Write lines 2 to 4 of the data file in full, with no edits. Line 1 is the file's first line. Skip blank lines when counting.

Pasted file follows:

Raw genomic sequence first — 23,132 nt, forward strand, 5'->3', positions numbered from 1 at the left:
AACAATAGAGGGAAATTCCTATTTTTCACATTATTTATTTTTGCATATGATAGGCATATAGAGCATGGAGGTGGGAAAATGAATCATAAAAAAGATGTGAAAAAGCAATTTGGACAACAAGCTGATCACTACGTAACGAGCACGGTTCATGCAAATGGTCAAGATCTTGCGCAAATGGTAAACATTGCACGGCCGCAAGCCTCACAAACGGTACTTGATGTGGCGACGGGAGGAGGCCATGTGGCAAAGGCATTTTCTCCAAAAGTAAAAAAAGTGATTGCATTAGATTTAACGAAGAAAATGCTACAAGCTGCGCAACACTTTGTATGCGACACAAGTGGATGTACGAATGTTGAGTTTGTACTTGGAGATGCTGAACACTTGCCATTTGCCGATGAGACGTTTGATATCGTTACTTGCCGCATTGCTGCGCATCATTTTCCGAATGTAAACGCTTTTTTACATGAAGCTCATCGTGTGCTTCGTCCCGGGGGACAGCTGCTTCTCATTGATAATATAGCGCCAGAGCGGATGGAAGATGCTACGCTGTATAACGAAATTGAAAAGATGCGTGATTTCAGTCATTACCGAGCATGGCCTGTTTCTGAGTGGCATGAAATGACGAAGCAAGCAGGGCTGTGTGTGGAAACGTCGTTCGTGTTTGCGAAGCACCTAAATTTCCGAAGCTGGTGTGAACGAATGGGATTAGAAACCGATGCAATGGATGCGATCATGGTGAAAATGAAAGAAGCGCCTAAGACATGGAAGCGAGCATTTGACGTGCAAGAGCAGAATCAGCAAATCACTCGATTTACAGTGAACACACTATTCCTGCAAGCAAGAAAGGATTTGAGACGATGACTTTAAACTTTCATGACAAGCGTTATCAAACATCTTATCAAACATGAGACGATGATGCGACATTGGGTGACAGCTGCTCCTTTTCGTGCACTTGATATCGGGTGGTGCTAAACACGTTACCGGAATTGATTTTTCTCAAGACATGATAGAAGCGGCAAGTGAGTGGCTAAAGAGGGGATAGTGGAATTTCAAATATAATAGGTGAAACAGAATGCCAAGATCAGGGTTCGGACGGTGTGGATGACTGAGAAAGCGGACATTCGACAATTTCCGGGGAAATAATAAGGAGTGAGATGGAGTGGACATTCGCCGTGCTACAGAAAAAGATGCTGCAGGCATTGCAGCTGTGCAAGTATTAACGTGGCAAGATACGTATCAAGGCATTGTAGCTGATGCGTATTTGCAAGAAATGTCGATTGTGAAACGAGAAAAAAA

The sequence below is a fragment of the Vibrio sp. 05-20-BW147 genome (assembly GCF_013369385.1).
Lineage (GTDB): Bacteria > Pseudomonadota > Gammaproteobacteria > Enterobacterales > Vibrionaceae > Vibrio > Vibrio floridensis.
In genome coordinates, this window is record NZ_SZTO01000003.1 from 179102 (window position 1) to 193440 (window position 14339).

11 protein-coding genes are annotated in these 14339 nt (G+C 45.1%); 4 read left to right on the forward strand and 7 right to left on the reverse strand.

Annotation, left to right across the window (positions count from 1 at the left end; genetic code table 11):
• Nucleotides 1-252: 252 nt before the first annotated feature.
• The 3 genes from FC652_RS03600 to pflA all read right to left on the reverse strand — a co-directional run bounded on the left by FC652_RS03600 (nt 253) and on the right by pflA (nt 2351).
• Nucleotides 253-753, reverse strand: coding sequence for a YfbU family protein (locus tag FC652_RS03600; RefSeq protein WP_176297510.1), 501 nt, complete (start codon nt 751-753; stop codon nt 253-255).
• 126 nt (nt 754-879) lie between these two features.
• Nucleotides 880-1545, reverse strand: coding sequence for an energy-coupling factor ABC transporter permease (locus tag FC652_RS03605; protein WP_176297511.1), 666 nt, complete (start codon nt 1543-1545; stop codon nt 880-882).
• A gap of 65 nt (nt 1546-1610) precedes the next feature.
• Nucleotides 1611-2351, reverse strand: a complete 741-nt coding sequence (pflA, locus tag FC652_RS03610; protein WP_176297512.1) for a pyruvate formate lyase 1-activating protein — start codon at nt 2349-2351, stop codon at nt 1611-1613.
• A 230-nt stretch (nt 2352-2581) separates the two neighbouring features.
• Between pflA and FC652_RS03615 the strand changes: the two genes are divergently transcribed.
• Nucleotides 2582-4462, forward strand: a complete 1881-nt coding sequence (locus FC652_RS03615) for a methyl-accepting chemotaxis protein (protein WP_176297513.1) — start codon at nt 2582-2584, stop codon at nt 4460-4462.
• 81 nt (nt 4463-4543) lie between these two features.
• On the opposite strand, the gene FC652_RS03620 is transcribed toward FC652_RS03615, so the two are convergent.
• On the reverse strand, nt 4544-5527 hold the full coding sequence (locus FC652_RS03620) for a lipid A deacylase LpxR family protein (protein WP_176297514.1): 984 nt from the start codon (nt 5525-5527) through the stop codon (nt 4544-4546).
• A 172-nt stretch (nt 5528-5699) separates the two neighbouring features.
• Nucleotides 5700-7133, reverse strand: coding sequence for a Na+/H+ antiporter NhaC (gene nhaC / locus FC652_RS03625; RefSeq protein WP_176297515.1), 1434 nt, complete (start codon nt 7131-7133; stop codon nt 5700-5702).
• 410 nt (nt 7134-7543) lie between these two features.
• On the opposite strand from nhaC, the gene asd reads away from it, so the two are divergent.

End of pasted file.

AACAATAGAGGGAAATTCCTATTTTTCACATTATTTATTTTTGCATATGATAGGCATATAGAGCATGGAGGTGGGAAAATGAATCATAAAAAAGATGTGAAAAAGCAATTTGGACAACAAGCTGATCACTACGTAACGAGCACGGTTCATGCAAATGGTCAAGATCTTGCGCAAATGGTAAACATTGCACGGCCGCAAGCCTCACAAACGGTACTTGATGTGGCGACGGGAGGAGGCCATGTGGCAAAGGCATTTTCTCCAAAAGTAAAAAAAGTGATTGCATTAGATTTAACGAAGAAAATGCTACAAGCTGCGCAACACTTTGTATGCGACACAAGTGGATGTACGAATGTTGAGTTTGTACTTGGAGATGCTGAACACTTGCCATTTGCCGATGAGACGTTTGATATCGTTACTTGCCGCATTGCTGCGCATCATTTTCCGAATGTAAACGCTTTTTTACATGAAGCTCATCGTGTGCTTCGTCCCGGGGGACAGCTGCTTCTCATTGATAATATAGCGCCAGAGCGGATGGAAGATGCTACGCTGTATAACGAAATTGAAAAGATGCGTGATTTCAGTCATTACCGAGCATGGCCTGTTTCTGAGTGGCATGAAATGACGAAGCAAGCAGGGCTGTGTGTGGAAACGTCGTTCGTGTTTGCGAAGCACCTAAATTTCCGAAGCTGGTGTGAACGAATGGGATTAGAAACCGATGCAATGGATGCGATCATGGTGAAAATGAAAGAAGCGCCTAAGACATGGAAGCGAGCATTTGACGTGCAAGAGCAGAATCAGCAAATCACTCGATTTACAGTGAACACACTATTCCTGCAAGCAAGAAAGGATTTGAGACGATGACTTTAAACTTTCATGACAAGCGTTATCAAACATCTTATCAAACATGAGACGATGATGCGACATTGGGTGACAGCTGCTCCTTTTCGTGCACTTGATATCGGGTGGTGCTAAACACGTTACCGGAATTGATTTTTCTCAAGACATGATAGAAGCGGCAAGTGAGTGGCTAAAGAGGGGATAGTGGAATTTCAAATATAATAGGTGAAACAGAATGCCAAGATCAGGGTTCGGACGGTGTGGATGACTGAGAAAGCGGACATTCGACAATTTCCGGGGAAATAATAAGGAGTGAGATGGAGTGGACATTCGCCGTGCTACAGAAAAAGATGCTGCAGGCATTGCAGCTGTGCAAGTATTAACGTGGCAAGATACGTATCAAGGCATTGTAGCTGATGCGTATTTGCAAGAAATGTCGATTGTGAAACGAGAAAAAAA

The sequence below is a fragment of the Vibrio sp. 05-20-BW147 genome (assembly GCF_013369385.1).
Lineage (GTDB): Bacteria > Pseudomonadota > Gammaproteobacteria > Enterobacterales > Vibrionaceae > Vibrio > Vibrio floridensis.